Animal Control Officer stays busy
By Robin Scott
Joe Hockaday, the City of Dalhart’s Animal Control Officer responds to calls from city residents regarding any animal that is out within the city limits of Dalhart. Calls include anything from a lost dog, loose cattle, snakes, mischievous raccoons, stray cats and horses out of their pins to visiting travelers whose pet has become lost.
Averaging 25 to 35 calls for service each week, Hockaday stays very busy. He generally is available during regular business hours, but often finds himself trying to round up a stray dog after hours. Hockaday has been Dalhart’s Certified Animal Control Officer for nearly three years. He took the required classroom training shortly after being hired by the city. He noted, “The class I took was very interesting, and I learned so much. I had to learn all about rabies, restraining and catching animals, and even different types of breeds of animals.”
As the Animal Control Officer, Hockaday wears Dalhart Police Department Badge number 240. Central dispatch located at the Dallam/Hartley County Jail receives calls through the 911 system and then dispatches Hockaday out to locations that need his help. Many of the calls he responds to are to pick up stray dogs or dogs that have gotten out of their owner’s yards. He commented on one incident that has always haunted him by saying, “A man traveling through town from Colorado lost his dog. It was so sad because his wife had just passed away, and we were not able to locate his dog.”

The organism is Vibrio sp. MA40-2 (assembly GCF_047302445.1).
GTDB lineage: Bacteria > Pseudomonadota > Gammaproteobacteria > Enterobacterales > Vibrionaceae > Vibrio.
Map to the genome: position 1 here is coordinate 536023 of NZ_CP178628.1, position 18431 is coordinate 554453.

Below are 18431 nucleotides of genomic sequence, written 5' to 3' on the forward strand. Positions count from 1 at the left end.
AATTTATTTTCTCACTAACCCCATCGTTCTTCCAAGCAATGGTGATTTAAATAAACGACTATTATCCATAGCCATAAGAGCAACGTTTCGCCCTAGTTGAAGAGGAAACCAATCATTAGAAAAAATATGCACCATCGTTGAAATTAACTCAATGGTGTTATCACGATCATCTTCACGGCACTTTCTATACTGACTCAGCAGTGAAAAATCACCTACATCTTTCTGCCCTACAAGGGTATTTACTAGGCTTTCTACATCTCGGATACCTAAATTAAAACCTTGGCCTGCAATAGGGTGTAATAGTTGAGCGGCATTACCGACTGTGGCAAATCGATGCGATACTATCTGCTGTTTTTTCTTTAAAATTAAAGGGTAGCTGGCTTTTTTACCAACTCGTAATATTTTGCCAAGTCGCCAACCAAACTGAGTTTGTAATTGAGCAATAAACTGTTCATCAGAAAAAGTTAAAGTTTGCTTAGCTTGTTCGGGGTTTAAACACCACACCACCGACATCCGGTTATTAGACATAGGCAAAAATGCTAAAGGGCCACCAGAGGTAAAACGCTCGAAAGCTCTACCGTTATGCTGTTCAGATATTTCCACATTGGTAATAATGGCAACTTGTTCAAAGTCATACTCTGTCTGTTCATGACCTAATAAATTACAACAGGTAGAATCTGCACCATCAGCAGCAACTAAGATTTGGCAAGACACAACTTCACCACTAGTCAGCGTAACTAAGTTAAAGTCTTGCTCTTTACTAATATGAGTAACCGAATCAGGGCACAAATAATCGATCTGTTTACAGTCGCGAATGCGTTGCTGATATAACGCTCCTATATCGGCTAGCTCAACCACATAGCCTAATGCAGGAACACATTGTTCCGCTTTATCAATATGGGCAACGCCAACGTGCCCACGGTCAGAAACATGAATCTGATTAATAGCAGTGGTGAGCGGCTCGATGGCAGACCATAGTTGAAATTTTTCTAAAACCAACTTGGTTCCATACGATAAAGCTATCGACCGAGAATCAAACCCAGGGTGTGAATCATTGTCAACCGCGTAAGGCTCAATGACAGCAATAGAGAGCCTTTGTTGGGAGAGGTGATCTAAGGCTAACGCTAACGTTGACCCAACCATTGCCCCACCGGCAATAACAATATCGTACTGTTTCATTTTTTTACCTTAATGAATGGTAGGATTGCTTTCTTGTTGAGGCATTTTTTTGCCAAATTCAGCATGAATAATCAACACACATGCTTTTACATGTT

Hockaday shows a great deal of compassion for owners of lost animals. Animals that he picks up are taken to the city’s pound. He noted, “Unfortunately, we are not a no kill facility, and if an owner does not pick up their animals after three days, they must be euthanized.” Hockaday noted that people in the area may be under a mistaken belief that if they dump off a pet in town it will be placed in a no-kill shelter. He stated, “One does exist in Dalhart, but it is not the city pound.”
Dalhart has been Hockaday’s home for several years. He was born in Dumas and raised in Amarillo. He lives here with his wife and their two daughters. He commented, “The people in Dalhart are very good about calling if they see an animal has gotten loose. I try to make sure to get to them as quickly as possible, so that they don’t pose a hazard to people or drivers.” He also noted, “Residents in Dalhart should register their animals by purchasing the city license, and even consider a locating chip. Some people also put their information on a dog or cat tag for their pets to insure that if they do get loose, they may be returned safely.” He also urges pet owners to have them spayed or neutered and vaccinated as prescribed by their veterinarian. He commented, “Animals on the loose that are not spayed or neutered will only lead to more animals on the loose.”
For more information on licensing and other requirements for pets, please contact Hockaday at 244.5546.